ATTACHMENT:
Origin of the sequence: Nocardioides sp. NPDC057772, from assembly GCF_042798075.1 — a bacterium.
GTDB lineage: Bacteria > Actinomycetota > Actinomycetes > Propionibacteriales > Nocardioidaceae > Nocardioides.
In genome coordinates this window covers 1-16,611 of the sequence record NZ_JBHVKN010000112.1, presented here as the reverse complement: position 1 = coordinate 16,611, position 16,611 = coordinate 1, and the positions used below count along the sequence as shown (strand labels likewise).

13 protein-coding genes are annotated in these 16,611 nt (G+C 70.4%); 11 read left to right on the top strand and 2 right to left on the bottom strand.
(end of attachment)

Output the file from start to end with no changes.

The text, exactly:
Origin of the sequence: Nocardioides sp. NPDC057772, from assembly GCF_042798075.1 — a bacterium.
GTDB lineage: Bacteria > Actinomycetota > Actinomycetes > Propionibacteriales > Nocardioidaceae > Nocardioides.
In genome coordinates this window covers 1-16,611 of the sequence record NZ_JBHVKN010000112.1, presented here as the reverse complement: position 1 = coordinate 16,611, position 16,611 = coordinate 1, and the positions used below count along the sequence as shown (strand labels likewise).

13 protein-coding genes are annotated in these 16,611 nt (G+C 70.4%); 11 read left to right on the top strand and 2 right to left on the bottom strand.